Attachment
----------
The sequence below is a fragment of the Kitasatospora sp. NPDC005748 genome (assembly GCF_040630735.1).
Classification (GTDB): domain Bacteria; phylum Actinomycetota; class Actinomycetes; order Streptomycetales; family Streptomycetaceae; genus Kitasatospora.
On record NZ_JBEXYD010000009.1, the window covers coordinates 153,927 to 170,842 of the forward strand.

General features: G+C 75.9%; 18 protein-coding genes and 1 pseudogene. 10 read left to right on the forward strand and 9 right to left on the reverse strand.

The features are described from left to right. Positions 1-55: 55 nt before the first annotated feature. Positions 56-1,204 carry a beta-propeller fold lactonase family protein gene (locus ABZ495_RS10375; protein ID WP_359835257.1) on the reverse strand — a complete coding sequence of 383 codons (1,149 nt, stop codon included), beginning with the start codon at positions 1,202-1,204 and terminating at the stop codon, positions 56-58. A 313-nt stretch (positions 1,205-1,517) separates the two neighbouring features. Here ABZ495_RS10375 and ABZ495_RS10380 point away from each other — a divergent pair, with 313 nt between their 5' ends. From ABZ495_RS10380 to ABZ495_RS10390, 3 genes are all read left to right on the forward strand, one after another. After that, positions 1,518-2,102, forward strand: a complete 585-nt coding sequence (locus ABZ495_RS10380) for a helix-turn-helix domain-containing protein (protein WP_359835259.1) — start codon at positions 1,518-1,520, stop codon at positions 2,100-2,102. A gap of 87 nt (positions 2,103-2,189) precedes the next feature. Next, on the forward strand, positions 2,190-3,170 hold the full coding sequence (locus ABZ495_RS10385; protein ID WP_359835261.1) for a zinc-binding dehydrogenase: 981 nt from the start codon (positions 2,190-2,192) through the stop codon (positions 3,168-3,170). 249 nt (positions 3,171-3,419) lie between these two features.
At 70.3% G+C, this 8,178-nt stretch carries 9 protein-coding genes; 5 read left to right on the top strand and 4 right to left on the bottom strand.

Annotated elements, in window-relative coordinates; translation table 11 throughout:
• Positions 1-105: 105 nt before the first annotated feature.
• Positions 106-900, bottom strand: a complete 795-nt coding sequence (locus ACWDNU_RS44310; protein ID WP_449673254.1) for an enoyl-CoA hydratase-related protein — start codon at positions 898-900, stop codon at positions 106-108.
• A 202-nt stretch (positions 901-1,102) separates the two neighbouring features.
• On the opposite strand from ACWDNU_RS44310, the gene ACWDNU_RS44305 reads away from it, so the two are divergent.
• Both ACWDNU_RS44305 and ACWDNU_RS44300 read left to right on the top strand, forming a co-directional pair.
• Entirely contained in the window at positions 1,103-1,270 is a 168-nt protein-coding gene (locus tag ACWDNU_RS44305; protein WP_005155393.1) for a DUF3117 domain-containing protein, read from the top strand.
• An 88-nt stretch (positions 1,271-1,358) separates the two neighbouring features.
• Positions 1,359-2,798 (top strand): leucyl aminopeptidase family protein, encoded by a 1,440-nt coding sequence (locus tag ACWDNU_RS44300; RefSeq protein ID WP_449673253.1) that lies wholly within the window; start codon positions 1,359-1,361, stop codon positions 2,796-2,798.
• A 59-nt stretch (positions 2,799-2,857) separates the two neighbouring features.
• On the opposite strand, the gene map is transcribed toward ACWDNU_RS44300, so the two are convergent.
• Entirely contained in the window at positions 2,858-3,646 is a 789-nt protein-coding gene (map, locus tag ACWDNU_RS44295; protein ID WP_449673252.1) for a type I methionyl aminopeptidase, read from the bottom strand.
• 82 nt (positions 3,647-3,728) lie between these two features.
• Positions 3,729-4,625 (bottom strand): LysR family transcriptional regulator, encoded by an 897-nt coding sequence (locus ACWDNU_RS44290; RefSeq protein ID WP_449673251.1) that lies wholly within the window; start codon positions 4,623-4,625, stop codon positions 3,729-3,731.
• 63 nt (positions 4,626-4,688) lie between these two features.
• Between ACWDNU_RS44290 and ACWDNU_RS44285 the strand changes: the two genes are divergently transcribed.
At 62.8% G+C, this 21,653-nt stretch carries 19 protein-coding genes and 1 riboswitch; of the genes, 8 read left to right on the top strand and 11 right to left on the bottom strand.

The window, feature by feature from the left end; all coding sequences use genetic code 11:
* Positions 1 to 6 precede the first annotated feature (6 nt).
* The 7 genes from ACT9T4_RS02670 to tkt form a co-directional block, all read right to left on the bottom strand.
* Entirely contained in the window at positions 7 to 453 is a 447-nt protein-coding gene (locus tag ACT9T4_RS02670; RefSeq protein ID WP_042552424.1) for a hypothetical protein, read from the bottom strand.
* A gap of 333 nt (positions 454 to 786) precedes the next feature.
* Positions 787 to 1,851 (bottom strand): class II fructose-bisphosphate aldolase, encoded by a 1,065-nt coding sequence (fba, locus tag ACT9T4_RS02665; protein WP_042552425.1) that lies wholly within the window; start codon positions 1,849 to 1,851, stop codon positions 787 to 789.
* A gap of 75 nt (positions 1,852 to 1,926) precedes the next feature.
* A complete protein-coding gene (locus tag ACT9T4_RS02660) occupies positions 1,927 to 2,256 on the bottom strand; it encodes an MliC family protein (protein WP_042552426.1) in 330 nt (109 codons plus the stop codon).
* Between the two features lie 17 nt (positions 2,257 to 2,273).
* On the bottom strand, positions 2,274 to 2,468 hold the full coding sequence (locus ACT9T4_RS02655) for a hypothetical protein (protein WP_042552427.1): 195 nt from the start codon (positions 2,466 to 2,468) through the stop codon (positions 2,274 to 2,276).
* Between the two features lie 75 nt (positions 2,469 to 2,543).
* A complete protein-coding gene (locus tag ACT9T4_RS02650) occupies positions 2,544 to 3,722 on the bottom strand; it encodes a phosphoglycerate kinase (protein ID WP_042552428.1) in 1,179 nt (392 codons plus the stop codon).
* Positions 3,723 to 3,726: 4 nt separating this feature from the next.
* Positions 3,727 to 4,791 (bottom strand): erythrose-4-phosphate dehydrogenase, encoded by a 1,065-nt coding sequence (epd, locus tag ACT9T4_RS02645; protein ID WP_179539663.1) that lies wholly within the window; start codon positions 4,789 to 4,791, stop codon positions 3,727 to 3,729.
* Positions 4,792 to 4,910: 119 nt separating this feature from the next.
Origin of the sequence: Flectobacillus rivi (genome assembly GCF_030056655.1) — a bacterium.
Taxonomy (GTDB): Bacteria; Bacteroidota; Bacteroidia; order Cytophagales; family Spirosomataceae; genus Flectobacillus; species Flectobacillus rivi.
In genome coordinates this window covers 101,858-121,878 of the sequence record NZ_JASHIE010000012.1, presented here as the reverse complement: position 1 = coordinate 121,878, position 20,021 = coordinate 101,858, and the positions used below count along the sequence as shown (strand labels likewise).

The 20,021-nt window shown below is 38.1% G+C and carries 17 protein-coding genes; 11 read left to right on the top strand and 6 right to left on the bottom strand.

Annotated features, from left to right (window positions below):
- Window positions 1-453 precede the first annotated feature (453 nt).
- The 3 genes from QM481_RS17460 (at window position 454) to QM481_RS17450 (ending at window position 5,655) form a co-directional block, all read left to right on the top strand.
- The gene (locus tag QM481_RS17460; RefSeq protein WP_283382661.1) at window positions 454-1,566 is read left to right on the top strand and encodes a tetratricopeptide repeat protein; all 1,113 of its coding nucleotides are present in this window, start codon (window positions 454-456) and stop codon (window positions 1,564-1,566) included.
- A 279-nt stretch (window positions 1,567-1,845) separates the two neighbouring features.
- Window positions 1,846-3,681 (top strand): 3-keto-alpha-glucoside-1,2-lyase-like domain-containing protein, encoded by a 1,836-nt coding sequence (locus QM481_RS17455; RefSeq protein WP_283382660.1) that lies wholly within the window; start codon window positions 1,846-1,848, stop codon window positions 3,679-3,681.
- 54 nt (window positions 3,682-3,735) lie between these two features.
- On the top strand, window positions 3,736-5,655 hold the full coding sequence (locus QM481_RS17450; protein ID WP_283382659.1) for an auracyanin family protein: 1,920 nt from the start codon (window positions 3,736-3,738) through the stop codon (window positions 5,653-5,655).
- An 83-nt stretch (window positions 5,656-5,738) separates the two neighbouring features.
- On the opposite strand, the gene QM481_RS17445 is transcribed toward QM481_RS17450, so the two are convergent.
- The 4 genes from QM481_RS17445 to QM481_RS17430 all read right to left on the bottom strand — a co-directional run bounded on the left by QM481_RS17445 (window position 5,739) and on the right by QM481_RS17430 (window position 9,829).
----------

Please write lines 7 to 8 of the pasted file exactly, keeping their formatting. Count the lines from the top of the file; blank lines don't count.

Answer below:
Annotated elements, in window-relative coordinates; translation table 11 throughout:
• Positions 1-105: 105 nt before the first annotated feature.